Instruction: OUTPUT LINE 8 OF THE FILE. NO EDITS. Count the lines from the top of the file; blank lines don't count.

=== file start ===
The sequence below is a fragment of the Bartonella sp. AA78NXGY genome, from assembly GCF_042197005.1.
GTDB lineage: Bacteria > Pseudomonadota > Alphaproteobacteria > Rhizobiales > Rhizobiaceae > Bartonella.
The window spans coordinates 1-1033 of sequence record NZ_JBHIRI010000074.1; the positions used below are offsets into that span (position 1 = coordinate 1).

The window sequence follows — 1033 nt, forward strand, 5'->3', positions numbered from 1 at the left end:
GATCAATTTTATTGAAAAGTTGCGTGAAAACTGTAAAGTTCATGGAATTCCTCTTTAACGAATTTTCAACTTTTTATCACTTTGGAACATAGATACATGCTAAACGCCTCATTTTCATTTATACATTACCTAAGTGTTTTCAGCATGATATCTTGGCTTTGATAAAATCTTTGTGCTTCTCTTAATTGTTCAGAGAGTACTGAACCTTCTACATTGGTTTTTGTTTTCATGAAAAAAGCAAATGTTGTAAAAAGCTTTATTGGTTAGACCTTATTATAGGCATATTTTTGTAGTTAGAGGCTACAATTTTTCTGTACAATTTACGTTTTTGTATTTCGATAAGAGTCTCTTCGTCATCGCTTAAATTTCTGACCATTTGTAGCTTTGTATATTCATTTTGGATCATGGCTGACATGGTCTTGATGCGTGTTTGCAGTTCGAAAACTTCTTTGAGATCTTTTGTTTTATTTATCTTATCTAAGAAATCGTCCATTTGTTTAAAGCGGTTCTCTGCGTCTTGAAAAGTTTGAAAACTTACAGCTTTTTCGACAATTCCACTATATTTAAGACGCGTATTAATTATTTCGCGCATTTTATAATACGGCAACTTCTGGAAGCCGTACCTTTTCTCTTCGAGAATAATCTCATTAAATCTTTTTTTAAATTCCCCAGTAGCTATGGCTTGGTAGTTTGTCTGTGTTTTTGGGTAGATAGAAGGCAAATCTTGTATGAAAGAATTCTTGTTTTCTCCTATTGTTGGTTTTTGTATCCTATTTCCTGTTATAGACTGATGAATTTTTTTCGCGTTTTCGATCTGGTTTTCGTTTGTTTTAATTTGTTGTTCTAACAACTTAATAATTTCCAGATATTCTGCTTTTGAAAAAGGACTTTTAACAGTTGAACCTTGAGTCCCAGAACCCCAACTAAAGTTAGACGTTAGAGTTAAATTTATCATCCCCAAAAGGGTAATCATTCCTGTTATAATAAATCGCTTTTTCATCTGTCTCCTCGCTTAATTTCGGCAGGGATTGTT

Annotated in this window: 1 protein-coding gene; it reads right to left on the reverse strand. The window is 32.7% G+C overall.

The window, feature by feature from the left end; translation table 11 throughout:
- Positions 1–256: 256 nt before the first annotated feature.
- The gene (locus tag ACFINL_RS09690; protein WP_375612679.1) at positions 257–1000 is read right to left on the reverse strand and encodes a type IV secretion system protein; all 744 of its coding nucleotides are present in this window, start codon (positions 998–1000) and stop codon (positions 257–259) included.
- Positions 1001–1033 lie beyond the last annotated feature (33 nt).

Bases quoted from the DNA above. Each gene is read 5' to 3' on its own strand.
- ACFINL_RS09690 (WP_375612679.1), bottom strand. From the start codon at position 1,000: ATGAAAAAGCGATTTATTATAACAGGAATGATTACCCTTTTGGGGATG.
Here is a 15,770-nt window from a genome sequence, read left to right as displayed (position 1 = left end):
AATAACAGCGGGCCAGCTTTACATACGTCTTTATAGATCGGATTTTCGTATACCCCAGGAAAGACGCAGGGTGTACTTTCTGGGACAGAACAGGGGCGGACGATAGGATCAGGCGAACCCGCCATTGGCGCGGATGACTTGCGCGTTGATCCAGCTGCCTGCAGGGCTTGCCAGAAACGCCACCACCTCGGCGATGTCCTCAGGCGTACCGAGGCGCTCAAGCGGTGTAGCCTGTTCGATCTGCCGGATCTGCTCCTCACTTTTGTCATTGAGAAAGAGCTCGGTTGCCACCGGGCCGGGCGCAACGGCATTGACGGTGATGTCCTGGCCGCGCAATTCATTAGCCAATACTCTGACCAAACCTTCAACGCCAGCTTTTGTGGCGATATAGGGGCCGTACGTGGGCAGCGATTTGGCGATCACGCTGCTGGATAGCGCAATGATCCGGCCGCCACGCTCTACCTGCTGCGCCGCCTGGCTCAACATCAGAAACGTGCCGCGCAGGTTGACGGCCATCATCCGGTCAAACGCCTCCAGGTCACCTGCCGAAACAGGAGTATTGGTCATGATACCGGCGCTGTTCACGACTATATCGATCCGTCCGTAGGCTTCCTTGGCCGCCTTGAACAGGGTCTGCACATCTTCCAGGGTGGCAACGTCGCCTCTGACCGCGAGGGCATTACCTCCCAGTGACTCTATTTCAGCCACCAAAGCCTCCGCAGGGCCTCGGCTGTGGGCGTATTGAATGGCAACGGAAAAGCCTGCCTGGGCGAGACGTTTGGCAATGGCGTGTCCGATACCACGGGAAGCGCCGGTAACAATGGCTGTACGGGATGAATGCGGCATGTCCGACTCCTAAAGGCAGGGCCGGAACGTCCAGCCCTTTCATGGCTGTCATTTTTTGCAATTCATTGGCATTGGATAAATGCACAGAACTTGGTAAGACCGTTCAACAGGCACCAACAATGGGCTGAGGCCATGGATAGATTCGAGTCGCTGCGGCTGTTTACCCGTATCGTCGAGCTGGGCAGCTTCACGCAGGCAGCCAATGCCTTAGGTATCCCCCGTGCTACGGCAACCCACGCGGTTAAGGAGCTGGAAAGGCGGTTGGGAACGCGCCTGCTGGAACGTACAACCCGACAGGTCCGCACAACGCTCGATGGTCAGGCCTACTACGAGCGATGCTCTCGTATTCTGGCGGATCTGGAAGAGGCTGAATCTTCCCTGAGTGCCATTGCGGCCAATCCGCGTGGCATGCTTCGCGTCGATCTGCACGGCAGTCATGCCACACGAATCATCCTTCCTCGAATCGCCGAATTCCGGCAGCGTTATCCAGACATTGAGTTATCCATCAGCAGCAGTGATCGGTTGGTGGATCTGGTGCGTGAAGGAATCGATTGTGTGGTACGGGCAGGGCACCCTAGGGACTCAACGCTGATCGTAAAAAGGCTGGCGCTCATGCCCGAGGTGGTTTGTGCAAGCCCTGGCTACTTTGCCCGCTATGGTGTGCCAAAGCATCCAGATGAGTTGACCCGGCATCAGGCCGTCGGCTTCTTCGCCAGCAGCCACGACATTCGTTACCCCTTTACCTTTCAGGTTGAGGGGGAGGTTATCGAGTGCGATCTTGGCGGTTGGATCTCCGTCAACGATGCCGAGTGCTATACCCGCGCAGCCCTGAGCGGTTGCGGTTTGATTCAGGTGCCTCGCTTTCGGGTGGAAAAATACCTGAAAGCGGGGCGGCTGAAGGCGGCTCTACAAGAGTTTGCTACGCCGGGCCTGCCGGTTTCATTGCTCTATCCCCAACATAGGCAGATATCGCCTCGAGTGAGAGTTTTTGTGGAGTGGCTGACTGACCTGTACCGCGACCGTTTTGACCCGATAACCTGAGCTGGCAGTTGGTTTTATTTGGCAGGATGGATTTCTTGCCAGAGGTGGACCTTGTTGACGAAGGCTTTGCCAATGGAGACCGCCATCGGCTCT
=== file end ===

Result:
- Positions 1–256: 256 nt before the first annotated feature.